DENVER—A citizens’ initiative filed May 10 with the Denver Clerk and Recorder proposes to cap Denver’s aggregate sales and use tax rate at 4.5% and requires the city to reduce other sales and use tax rates whenever Denver voters approve a new tax, to keep the total below the new cap.
Garrett Flicker, the new Chairman of the Denver Republican Party, filed the initiative. Flicker, 25, elected in February, is the youngest Denver GOP Chairman to serve.
“The sales tax cap is is fairly straightforward,” said Flicker in an interview with Complete Colorado. “In Denver every time an election cycle goes by, they have to raise the sales tax on something for something. And it seems like it’s unending and truthfully, it’s becoming harder and harder to live in Denver as a result of ever-increasing taxes.”
Taxes keep going up
At the November 2020 general election, for example, Denver voters approved Measure 2B, which increased the sales tax by 0.25% (2.5 cents on a $10 purchase) to fund services for homeless people. The increase went into effect January 1. It is expected to raise about $40 million per year for the city’s Homelessness Resolution Program, and will likely cost each household about $5.25 per month.
Voters also approved a 0.25% increase in sales and use taxes, also starting January 1, to garner another $40 million “to fund programs to eliminate greenhouse gasses and air pollution; and adapt to climate change.”
The measures increased Denver city sales and use tax rates–not including the 1% Regional Transportation District (RTD) and 0.1% Scientific and Cultural Facilities District (SCFD) taxes–to 4.81%, or 48.1 cents on a $10 purchase.
The initiative is for a new ordinance, not for a city Charter amendment, which in theory means that the Denver City Council can change or even repeal it the moment it’s passed.
On top of Denver’s high sales tax rates, the city expects to collect an estimated $14 million in new tax revenues in 2021 thanks to a 2018 U.S. Supreme Court ruling that allows cities and states to collect sales taxes on internet sales by vendors located outside the state.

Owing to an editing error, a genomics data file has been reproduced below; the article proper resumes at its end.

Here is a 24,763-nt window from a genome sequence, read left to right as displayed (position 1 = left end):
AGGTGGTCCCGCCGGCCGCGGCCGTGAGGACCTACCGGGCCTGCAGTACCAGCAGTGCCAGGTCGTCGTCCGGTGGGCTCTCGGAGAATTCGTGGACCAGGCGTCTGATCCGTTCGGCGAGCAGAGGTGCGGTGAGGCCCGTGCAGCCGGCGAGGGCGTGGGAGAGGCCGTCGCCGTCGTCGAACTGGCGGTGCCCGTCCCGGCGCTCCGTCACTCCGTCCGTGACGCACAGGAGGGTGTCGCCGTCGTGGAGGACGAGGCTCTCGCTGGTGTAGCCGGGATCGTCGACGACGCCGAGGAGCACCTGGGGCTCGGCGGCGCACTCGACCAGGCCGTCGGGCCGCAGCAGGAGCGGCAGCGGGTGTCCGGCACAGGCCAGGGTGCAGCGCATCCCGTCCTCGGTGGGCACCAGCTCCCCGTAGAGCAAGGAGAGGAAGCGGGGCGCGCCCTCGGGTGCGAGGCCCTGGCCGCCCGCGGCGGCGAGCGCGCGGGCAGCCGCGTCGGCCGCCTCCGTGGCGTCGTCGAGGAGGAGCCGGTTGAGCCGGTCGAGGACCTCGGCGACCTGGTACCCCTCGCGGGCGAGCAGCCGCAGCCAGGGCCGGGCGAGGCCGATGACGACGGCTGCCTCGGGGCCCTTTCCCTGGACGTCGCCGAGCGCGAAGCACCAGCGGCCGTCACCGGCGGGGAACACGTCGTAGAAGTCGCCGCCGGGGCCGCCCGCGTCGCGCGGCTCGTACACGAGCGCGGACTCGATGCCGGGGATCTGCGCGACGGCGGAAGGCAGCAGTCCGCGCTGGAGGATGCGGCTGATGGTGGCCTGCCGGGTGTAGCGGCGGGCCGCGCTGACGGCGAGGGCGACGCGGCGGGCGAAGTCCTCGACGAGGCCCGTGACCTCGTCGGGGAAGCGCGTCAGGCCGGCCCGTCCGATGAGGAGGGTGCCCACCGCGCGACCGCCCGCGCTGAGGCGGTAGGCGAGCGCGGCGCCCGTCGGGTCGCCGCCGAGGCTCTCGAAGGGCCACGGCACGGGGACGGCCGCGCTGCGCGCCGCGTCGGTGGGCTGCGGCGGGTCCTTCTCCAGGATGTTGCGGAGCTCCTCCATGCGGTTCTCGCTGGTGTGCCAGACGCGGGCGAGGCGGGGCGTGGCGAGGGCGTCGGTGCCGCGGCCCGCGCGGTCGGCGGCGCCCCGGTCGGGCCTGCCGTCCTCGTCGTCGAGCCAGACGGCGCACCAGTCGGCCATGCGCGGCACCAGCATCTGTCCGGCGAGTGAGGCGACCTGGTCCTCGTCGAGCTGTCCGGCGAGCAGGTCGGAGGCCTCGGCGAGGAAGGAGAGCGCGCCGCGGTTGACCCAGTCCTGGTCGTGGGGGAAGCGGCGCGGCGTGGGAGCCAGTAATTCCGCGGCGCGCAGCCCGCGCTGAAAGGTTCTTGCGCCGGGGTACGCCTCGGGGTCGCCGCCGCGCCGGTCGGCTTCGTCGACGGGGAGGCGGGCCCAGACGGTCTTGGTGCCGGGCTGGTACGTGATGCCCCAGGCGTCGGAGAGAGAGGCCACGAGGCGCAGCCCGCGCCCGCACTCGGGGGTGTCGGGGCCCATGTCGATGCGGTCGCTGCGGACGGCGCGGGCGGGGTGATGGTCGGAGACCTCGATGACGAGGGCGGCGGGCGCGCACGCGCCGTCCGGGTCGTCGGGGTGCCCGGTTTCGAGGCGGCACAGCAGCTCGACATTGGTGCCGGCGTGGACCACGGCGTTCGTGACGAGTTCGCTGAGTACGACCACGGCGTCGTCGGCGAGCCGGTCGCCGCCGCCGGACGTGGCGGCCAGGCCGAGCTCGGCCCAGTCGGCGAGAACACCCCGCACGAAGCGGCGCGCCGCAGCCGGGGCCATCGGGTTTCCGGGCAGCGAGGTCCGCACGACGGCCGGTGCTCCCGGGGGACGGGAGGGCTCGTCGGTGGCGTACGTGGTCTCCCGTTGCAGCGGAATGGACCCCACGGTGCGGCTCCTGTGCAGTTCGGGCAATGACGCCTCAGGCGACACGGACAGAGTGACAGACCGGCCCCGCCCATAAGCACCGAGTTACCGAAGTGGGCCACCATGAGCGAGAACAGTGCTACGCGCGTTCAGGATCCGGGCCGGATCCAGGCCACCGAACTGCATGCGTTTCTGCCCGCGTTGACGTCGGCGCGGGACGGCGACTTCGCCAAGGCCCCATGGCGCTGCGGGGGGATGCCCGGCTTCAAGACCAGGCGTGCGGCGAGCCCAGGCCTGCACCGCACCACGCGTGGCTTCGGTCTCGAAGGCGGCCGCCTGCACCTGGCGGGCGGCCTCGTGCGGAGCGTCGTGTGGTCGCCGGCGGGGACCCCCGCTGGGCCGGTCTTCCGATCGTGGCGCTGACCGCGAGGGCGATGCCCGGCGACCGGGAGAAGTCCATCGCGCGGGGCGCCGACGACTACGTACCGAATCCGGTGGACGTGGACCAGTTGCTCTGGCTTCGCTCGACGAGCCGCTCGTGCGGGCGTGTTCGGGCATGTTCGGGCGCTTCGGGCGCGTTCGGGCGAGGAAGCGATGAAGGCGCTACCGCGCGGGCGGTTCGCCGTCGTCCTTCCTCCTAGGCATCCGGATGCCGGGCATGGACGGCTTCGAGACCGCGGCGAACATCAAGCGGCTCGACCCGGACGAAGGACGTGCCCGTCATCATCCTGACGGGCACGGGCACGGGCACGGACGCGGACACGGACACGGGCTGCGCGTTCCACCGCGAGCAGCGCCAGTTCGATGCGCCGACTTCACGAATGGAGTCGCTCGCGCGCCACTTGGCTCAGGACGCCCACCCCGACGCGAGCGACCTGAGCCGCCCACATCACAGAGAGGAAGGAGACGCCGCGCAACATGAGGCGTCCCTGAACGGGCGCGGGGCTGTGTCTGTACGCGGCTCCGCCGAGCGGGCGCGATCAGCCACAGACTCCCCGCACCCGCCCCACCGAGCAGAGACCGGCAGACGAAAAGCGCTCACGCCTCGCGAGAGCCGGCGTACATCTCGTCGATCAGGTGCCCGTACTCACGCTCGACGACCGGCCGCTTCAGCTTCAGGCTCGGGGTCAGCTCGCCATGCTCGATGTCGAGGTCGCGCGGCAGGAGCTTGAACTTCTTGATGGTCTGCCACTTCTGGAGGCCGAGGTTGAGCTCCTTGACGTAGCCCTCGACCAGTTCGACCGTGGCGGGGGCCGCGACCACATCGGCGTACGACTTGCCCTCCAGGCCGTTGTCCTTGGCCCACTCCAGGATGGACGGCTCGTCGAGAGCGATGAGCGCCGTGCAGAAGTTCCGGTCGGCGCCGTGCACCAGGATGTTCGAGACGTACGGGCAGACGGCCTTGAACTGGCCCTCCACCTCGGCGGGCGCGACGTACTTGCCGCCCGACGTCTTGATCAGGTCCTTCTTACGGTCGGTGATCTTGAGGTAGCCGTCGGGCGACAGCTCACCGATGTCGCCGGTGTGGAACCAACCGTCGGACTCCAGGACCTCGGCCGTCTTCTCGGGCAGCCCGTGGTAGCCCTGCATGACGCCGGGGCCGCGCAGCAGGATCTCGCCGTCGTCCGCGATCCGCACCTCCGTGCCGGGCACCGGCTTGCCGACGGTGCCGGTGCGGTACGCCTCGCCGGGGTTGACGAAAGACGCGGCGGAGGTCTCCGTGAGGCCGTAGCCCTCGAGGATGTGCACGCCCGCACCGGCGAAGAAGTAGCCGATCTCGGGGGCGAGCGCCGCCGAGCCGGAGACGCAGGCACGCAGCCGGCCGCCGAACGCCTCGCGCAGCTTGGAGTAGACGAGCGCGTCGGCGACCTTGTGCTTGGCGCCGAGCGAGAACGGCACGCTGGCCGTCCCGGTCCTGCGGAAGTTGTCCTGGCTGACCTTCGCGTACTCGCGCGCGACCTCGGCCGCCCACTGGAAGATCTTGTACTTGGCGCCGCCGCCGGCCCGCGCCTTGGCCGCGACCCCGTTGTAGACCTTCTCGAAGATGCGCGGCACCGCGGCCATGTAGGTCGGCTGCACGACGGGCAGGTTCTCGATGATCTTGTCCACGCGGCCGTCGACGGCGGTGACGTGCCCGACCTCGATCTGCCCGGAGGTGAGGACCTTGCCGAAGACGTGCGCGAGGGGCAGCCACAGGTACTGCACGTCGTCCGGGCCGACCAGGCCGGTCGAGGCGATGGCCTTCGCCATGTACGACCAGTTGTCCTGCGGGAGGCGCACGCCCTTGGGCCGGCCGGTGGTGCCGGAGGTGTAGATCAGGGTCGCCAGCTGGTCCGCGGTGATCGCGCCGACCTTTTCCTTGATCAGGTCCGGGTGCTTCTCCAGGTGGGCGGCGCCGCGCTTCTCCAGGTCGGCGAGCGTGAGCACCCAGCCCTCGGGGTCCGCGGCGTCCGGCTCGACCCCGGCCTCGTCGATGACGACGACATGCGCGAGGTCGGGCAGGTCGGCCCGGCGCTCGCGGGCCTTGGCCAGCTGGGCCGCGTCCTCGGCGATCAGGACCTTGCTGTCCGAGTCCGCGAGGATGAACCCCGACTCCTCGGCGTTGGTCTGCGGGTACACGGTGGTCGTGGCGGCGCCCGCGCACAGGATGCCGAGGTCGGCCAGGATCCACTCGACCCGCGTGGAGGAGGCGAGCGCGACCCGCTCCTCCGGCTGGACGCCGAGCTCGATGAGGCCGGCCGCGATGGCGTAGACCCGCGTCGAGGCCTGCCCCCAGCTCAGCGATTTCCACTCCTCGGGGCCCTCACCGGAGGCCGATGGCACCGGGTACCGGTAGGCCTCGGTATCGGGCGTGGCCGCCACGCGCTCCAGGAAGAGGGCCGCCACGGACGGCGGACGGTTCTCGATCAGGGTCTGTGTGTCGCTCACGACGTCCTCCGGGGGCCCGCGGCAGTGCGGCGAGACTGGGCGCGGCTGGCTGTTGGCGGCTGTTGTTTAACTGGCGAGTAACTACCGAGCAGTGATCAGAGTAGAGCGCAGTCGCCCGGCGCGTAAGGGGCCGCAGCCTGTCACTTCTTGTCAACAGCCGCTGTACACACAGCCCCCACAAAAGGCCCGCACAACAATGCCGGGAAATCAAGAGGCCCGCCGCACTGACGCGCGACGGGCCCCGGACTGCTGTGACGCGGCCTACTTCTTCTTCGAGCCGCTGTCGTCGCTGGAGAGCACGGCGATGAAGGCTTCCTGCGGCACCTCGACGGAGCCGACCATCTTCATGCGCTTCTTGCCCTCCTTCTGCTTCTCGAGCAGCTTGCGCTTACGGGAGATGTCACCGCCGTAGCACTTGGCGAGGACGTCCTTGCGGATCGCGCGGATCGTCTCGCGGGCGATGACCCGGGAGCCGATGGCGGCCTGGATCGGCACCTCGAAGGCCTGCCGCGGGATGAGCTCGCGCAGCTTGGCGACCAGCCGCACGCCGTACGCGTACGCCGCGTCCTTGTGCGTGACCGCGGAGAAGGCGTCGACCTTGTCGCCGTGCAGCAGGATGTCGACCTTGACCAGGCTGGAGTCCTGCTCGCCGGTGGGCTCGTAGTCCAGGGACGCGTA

Colorado state government has collected more than $100 million in new sales taxes under the ruling since it began collection in 2019.
This year is the first year Denver is collecting these taxes.
Neither Denver nor the State asked voters for permission to collect this additional revenue, which is required under the Taxpayer’s Bill of Rights (TABOR) says Ben Murrey, fiscal policy director at the Independence Institute in Denver, adding that through confusing and arguably deceptive language and convoluted reasoning, the city is increasing its tax revenues by giving taxpayers the idea that the new revenues are coming from online companies, which is not accurate.
“Clearly, the drafters of the city budget bent over backwards to avoid telling Denverites the truth: the city has found a way to increase sales taxes by millions of dollars annually without voter consent,” Murrey wrote in a March 12 article published by the Independence Institute.
The online companies collect the new sales taxes paid them by consumers and remits them to the Colorado Department of Revenue through the Sales and Use Tax System (SUTS), created by the state legislature to help ease the burden on out-of-state retailers. SUTS accepts remittances by sellers and forwards the requisite amounts to the local jurisdictions like Denver that impose such taxes.
But the taxes are always paid by the consumer, not the seller.
Reviewing past tax hikes
“I think it is a problem that the city doesn’t ever revisit it to justify the tax increase later on,” Murrey told Complete Colorado. “They don’t say, ‘Years ago, when we asked your permission to raise your taxes, here’s what we’ve done and you got your money’s worth.’ That review never seems to happen.”
Murrey thinks that if passed, this ordinance would create a review of past tax increases because the city would have to choose which of them to repeal in order to stay under the new 4.5% cap.
“I think that this forces Denver to take a close look at sales tax increases from the past several years and look at where the money they’ve gotten is effective and useful and that it is actually solving a problem.” Murrey continued. “This would cause the City of Denver to take a close look at that and evaluate it and cut the programs that aren’t working.”
Petitions are due July 5, and Flicker told Complete Colorado Sunday that support is strong.
“Signature gathering is going very, very well,” said Flicker.“I have tons and tons of messages from life-long Democrats saying that they support this initiative.”
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